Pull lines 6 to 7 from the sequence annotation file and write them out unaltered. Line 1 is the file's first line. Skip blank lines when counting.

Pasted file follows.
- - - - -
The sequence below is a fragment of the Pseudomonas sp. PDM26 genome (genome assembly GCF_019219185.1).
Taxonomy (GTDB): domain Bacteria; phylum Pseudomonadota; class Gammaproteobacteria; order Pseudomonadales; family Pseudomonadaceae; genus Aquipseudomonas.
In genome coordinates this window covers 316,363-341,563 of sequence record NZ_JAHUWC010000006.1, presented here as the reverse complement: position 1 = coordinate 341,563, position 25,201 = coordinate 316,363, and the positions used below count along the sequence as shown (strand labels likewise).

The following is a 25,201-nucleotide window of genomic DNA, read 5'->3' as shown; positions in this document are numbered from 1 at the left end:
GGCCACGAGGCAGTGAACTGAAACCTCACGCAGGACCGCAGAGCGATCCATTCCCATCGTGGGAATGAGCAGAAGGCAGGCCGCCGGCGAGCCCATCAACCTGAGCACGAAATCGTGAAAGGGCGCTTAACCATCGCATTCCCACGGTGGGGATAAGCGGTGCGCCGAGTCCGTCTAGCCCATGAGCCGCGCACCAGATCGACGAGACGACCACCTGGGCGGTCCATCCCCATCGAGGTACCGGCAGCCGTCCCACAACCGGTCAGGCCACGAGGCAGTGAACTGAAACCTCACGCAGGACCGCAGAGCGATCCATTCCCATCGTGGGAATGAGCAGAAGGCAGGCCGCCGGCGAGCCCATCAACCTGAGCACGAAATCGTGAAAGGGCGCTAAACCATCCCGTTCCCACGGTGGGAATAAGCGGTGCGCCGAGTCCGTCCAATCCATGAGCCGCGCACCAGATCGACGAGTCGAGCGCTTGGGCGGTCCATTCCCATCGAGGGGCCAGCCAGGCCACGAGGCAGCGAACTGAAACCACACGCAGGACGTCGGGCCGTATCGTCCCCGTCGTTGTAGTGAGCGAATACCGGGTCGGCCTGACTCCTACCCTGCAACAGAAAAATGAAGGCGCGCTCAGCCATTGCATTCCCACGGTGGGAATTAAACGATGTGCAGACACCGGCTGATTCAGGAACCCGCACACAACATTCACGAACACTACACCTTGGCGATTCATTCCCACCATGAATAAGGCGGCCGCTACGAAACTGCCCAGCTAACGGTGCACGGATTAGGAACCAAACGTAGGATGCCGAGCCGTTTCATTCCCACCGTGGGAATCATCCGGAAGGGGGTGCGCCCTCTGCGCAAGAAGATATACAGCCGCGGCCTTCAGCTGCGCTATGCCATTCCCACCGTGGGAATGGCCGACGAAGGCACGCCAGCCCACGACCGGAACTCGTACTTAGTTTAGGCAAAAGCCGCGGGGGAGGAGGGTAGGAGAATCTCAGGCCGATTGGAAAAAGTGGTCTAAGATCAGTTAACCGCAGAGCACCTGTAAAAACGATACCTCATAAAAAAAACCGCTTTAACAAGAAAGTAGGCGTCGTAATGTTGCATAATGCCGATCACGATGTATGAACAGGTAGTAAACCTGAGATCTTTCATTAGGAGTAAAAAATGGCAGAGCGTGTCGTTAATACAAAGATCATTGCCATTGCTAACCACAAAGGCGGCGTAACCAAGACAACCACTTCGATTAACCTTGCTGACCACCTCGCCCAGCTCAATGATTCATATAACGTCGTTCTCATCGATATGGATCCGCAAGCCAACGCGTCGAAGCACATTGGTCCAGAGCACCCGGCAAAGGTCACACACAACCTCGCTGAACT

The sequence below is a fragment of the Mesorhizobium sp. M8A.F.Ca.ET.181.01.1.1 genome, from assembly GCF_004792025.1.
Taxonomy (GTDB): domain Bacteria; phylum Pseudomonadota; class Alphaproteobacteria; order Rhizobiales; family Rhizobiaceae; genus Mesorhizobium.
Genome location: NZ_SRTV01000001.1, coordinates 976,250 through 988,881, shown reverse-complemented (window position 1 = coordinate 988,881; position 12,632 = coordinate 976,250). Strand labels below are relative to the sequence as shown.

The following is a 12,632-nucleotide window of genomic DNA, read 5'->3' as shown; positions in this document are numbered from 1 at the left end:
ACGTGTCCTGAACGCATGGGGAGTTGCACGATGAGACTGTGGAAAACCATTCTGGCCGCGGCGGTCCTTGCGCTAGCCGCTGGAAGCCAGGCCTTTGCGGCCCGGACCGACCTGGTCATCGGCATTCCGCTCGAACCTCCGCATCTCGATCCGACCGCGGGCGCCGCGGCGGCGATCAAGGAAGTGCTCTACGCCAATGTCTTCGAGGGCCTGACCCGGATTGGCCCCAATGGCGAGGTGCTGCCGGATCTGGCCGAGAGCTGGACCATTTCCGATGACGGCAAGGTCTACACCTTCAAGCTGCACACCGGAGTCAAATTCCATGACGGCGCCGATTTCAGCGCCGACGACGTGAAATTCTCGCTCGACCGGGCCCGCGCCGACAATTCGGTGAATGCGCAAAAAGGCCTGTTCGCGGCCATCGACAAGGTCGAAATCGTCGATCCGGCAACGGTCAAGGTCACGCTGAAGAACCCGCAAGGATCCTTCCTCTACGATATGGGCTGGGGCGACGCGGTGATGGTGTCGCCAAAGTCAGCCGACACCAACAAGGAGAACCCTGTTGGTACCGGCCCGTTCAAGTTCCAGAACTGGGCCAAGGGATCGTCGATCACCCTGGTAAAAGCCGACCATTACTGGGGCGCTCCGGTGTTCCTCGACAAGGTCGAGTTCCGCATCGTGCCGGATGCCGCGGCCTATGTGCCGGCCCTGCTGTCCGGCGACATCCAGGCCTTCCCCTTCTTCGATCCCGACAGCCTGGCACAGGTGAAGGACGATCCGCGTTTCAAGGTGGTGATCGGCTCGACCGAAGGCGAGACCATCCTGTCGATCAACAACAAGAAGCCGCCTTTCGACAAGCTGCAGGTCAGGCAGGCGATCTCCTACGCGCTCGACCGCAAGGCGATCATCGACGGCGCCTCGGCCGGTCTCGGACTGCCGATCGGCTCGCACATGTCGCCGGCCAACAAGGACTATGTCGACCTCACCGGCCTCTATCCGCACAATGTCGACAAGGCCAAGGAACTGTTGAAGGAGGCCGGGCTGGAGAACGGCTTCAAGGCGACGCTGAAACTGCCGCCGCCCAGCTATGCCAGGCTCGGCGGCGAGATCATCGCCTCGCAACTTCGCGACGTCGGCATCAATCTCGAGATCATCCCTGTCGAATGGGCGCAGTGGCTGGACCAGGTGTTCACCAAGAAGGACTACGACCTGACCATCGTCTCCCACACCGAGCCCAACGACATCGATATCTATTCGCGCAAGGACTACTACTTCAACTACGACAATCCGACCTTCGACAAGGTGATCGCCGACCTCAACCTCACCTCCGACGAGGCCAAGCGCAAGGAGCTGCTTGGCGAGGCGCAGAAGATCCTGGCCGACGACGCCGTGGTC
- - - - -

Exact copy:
The sequence below is a fragment of the Mesorhizobium sp. M8A.F.Ca.ET.181.01.1.1 genome, from assembly GCF_004792025.1.
Taxonomy (GTDB): domain Bacteria; phylum Pseudomonadota; class Alphaproteobacteria; order Rhizobiales; family Rhizobiaceae; genus Mesorhizobium.